Taxi Driver

Continuity mistake: In the scene where the man has DeNiro pull over to the curb and says he is going to kill his wife with a .44 gun, there is a close up of the meter clicking over to $2.75. In the next shot from the backseat, the meter reads $0.65.

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Suggested correction: The reason for that is because after Travis stopped the car, he turned off the meter. Then Scorcese's character asks what he's doing, and to put the meter back on. The $.65 indicates "$.65 first 1/6 mile" as clearly painted on the cab.

As the text of the original mistake stated, there is a close-up of the meter. A biiig one, that follows by quite a few seconds the meter being turned off. You can see the 0.65 before that close-up, you can see it after, it then changes to 0.75 and so on. This correction is totally wrong and the original post is correct.

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Continuity mistake: During the fight in the end, Travis shoots a man's hand and his four fingers are blown apart; yet when the same man jumps at Travis as he enters Jodie Foster's room, you can briefly see two of his "missing" fingers on Travis' shoulder. (01:39:40)

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Suggested correction: I see the thumb (which is supposed to be there) and a stub of one finger, not really two. Probably a little less damage than in the close-up, so the entry seems valid, but really not as evident as it sounds.

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Factual error: Travis begins the movie at 26 years old, and reports leaving the army with honorable discharge in May 1973. His first diary entry just after being hired is "May 10th." In the newspapers at the end he is still 26, and it says that he has been a taxi driver for 6 months. The movie obviously does not take place in winter, and the only months referenced (plus the timeline of a presidential nomination) are June and July. Besides, 1973 would not be the right year for a story set just before a presidential election, unlike 1976 when the movie came out.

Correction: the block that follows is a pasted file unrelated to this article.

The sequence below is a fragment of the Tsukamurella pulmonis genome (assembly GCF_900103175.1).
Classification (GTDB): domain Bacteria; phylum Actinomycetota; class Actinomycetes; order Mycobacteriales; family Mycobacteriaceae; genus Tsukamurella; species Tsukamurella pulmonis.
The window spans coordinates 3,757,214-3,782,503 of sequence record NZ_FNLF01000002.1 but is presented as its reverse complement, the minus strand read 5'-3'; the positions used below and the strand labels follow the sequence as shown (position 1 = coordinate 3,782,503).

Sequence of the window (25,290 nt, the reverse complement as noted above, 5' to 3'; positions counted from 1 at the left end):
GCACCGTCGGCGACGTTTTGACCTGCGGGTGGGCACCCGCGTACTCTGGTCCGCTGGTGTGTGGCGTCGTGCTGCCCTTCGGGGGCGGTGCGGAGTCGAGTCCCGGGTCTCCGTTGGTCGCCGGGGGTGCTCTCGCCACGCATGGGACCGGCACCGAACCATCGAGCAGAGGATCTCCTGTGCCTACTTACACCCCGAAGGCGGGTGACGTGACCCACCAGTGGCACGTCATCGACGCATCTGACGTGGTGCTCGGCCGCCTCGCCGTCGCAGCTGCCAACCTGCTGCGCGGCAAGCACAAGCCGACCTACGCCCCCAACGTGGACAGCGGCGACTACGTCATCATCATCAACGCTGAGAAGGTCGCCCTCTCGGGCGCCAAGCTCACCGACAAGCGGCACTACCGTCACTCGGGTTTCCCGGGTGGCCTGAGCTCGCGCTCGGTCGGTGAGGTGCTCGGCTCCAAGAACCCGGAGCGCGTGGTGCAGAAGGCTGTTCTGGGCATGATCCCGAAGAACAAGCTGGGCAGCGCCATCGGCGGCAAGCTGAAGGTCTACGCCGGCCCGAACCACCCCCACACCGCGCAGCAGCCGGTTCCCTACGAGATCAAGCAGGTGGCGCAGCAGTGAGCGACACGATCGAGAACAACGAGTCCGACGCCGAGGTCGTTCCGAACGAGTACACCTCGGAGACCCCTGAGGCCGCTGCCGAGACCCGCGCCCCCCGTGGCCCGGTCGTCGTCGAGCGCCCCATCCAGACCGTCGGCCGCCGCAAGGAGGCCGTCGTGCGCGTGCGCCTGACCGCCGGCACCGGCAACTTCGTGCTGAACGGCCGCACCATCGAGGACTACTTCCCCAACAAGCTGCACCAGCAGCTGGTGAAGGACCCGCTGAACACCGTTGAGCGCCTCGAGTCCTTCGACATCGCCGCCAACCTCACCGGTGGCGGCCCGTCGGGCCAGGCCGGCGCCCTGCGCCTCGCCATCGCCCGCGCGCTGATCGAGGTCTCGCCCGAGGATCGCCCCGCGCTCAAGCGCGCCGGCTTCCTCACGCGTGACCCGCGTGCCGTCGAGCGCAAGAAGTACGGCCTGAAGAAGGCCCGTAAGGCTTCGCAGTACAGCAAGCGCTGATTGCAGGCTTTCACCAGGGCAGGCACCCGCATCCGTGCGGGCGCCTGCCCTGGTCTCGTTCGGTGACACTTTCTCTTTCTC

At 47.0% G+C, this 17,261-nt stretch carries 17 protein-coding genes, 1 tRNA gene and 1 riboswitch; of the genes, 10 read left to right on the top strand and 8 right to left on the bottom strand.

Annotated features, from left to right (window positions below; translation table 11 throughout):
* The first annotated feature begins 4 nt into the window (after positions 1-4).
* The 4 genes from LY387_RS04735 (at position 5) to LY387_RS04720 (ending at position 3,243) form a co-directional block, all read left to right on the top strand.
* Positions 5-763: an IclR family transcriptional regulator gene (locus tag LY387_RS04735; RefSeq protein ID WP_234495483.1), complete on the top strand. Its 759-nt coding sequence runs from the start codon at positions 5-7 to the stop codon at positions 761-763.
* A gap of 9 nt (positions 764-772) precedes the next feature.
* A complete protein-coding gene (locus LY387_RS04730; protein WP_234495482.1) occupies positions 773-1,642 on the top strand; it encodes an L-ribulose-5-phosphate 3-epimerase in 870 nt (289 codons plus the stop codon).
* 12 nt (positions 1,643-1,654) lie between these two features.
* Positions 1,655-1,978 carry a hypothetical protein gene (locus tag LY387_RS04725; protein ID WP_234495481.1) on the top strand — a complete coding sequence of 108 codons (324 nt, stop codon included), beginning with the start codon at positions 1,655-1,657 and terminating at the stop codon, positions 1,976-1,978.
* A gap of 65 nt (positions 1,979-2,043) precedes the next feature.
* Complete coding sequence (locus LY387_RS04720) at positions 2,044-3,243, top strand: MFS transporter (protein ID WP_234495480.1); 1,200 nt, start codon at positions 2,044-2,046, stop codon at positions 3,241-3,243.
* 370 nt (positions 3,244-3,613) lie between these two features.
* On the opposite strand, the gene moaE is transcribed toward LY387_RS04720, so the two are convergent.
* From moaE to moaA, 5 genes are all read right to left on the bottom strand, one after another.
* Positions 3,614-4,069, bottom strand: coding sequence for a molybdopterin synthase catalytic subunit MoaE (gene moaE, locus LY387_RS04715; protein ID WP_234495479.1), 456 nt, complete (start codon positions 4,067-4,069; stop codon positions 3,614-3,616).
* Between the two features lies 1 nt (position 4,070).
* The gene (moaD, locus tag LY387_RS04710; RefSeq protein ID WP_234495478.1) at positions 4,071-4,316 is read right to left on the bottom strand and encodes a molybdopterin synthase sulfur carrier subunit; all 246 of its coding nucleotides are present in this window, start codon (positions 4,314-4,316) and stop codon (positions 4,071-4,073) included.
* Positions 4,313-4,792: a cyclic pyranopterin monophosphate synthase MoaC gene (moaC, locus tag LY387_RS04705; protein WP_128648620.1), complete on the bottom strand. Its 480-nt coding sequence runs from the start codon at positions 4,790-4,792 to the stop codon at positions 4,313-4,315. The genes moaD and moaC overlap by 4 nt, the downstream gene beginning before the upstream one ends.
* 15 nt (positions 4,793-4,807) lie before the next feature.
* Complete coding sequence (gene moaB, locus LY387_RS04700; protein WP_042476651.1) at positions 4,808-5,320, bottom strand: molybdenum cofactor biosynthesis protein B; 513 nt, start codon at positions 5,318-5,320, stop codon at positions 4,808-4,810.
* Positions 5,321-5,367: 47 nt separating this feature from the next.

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Suggested correction: This error is based on the assumption that he had just been discharged. I don't remember anything in the movie to indicate that as opposed to being discharged three years earlier.

The articles at the end of the movie say "Travis Bickle, 26, has been a taxi driver for six months since he came to New York upon leaving the Service where he fought in a special forces unit in Viet Nam" (sic). I think it's fairly obvious from the context too that he hasn't had much experience with 'real life' after 'Nam, surely not 3 years. The original script didn't have this discrepancy, by the way, because the date of his discharge was May 1971, which would account for just about enough months of difficult civilian life to get involved in the 1972 Presidential race.

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Continuity mistake: In the scene at the diner, where Travis puts a soluble tablet in a glass of water, you can see a plate of open cheeseburger in front of him. But Travis never ordered, nor received any cheeseburgers. He only ordered and received a cup of coffee only. (00:17:10)

More mistakes in Taxi Driver

Travis Bickle: Loneliness has followed me my whole life, everywhere. In bars, in cars, sidewalks, stores, everywhere. There's no escape. I'm God's lonely man.

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Trivia: Director Martin Scorsese makes more then just a cameo in this film, he's the passenger that sits with Travis talking about how he's going to kill his wife for cheating on him with a black man. He's credited as "Man Watching Silhouette".

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Question: Is there an official explanation to the ending of the movie? Some people say that it was Travis's dream sequence, and others say it was Travis going back to his manic depressive self again. What caused Travis to get so startled when he was looking at the rear vision mirror? Did Scorsese deliberately make the ending very vague or is there supposed to be an explanation to the ending?

Answer: This is just my opinion. Remember Iris's line "Have you ever tried looking at your own eyeballs in the mirror?" or something to that effect. Well, Travis sees the madness reflected in his own eyes, doesn't like what he sees (as it reminds him of what he has done, what he might yet do).

Answer: There is. Both Scorsese (in the audio commentary) and screenwriter Paul Schrader in multiple interviews establish that the ending is not to be taken as a dream sequence or anything of the sort. I love the previous answer, by the way, it does nail what has also been stated; while Travis survived this time, it's very likely there will be a next.

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